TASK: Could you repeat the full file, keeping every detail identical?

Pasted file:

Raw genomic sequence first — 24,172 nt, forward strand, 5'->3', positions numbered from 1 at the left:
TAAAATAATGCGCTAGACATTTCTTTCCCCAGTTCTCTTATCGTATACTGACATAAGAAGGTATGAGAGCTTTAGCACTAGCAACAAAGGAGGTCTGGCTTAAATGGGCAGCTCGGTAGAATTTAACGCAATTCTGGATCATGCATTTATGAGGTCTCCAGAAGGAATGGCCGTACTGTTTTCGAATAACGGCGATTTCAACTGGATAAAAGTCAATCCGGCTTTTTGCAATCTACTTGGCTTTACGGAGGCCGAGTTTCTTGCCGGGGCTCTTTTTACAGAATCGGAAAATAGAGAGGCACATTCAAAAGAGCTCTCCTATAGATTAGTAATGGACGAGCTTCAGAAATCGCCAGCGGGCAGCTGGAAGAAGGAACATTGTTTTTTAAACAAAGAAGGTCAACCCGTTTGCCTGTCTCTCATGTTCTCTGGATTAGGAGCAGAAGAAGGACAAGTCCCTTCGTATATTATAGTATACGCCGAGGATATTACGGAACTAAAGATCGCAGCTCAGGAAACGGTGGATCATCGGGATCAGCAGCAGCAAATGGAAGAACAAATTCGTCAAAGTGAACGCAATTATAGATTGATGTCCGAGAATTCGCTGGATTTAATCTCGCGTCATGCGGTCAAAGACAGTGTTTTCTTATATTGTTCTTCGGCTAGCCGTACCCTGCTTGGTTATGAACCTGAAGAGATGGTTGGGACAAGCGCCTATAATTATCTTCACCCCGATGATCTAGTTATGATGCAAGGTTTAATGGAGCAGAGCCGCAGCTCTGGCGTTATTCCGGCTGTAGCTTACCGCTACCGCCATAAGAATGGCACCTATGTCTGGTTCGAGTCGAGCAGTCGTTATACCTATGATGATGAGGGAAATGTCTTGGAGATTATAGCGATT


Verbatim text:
Raw genomic sequence first — 24,172 nt, forward strand, 5'->3', positions numbered from 1 at the left:
TAAAATAATGCGCTAGACATTTCTTTCCCCAGTTCTCTTATCGTATACTGACATAAGAAGGTATGAGAGCTTTAGCACTAGCAACAAAGGAGGTCTGGCTTAAATGGGCAGCTCGGTAGAATTTAACGCAATTCTGGATCATGCATTTATGAGGTCTCCAGAAGGAATGGCCGTACTGTTTTCGAATAACGGCGATTTCAACTGGATAAAAGTCAATCCGGCTTTTTGCAATCTACTTGGCTTTACGGAGGCCGAGTTTCTTGCCGGGGCTCTTTTTACAGAATCGGAAAATAGAGAGGCACATTCAAAAGAGCTCTCCTATAGATTAGTAATGGACGAGCTTCAGAAATCGCCAGCGGGCAGCTGGAAGAAGGAACATTGTTTTTTAAACAAAGAAGGTCAACCCGTTTGCCTGTCTCTCATGTTCTCTGGATTAGGAGCAGAAGAAGGACAAGTCCCTTCGTATATTATAGTATACGCCGAGGATATTACGGAACTAAAGATCGCAGCTCAGGAAACGGTGGATCATCGGGATCAGCAGCAGCAAATGGAAGAACAAATTCGTCAAAGTGAACGCAATTATAGATTGATGTCCGAGAATTCGCTGGATTTAATCTCGCGTCATGCGGTCAAAGACAGTGTTTTCTTATATTGTTCTTCGGCTAGCCGTACCCTGCTTGGTTATGAACCTGAAGAGATGGTTGGGACAAGCGCCTATAATTATCTTCACCCCGATGATCTAGTTATGATGCAAGGTTTAATGGAGCAGAGCCGCAGCTCTGGCGTTATTCCGGCTGTAGCTTACCGCTACCGCCATAAGAATGGCACCTATGTCTGGTTCGAGTCGAGCAGTCGTTATACCTATGATGATGAGGGAAATGTCTTGGAGATTATAGCGATT